The two cited short term problems are especially a concern on those p2p lending market places that operate with loan originators. Of course the investors are also withdrawing increased amounts on “classic” p2p lending marketplaces like Assetz Capital, Bondora, Ratesetter and Zopa, but this poses no short-term risks to the stability of these marketplaces in my view.
The platforms have reacted by four ways: communication, temporarily suspending borrower repayment requirement (especially SME loans, e.g. Linked Finance, October, Neofinance* ), and stepping up marketing and increasing interest rates:
Bondora* runs a raffle for investors which can win a BMW, minimum investment 1 EUR required.
Lendermarket* has increased interest rates from 12 to 14% and offers 2% cashback for any investment increase
The table lists the loan originations of p2p lending marketplaces for last month. Mintos* leads ahead of Zopa and Ratesetter*. The total volume for the reported marketplaces in the table adds up to 660 million Euro. I track the development of p2p lending volumes for many markets. Since I already have most of the data on file, I can publish statistics on the monthly loan originations for selected p2p lending platforms. This month I added Bulkestate*.
The table lists the loan originations of p2p lending marketplaces for last month. Mintos* leads ahead of Zopa and Ratesetter*. The total volume for the reported marketplaces in the table adds up to 690 million Euro. I track the development of p2p lending volumes for many markets. Since I already have most of the data on file, I can publish statistics on the monthly loan originations for selected p2p lending platforms. I removed Boldyield as the platform has paused lending and repayed all investors (including accrued interest).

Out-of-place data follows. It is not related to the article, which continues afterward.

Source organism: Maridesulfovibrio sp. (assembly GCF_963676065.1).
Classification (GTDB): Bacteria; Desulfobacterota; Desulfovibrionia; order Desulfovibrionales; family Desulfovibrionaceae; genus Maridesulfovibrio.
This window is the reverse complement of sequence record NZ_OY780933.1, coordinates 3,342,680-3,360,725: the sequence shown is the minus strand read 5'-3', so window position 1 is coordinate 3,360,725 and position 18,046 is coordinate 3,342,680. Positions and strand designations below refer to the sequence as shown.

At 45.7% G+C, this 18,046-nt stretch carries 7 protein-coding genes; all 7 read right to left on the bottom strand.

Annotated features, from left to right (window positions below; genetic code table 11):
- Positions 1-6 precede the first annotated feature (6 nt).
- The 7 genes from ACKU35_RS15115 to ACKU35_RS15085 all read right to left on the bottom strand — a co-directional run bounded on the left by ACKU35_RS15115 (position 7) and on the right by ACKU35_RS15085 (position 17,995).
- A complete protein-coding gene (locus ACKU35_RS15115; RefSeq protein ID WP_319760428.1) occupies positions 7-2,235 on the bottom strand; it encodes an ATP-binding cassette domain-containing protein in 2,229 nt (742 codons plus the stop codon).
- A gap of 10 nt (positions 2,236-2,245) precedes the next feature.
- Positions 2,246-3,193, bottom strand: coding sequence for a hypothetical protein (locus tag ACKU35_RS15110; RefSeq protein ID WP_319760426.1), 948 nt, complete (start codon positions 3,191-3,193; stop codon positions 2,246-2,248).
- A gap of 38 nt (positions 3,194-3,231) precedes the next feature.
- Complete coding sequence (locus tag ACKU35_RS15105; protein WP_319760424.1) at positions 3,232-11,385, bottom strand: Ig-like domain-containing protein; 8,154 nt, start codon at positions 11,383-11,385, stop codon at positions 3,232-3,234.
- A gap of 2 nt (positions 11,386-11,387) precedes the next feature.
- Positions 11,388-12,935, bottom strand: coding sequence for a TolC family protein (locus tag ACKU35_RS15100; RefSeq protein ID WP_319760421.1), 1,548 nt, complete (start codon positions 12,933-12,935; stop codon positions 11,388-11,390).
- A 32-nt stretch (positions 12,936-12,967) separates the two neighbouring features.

Milestones in cumulative volume lent crossed this month:
I am looking forward to attending the P2P Conference 2020*, which takes places in Riga on June 19th/20th. If you want to go too, you can order your tickets using this link P2P Conference 2020* together with code Claus for 20% discount (click on ‘enter promo code’ on the page where you enter the ticket quantity).
I went to the conference last year and enjoyed it. You can read my article about it here.
This year I plan to arrive a few days earlier (on the 16th) in Riga, using the time to meet up with platform representives. I also plan to organize a lunch or dinner meetup for P2P-Banking readers so we can chat and discuss current p2p lending developments. If you are interested send me an email and I’ll inform you once the planning is further advanced.
The website is down. Several investors voiced complaints on Facebook, Twitter and forums, about not receiving withdrawals within 5 working days, the time-span that the company used to tell investors is the normal processing time. Social media profiles of several management members were deleted today. The European Crowdfunding Network reported them to authorities after receiving multiple investor complaints.
The platform Envestio was launched in spring 2018 and promoted business loans of a wide variety of types (crypto, real estate, working capital, …). Founded by management with Latvian origins the platform was officially run by Envestio SI OÜ, a company registered in Estonia. Business loans (not consumer loans!) are currently not subject to specific regulations in Estonia.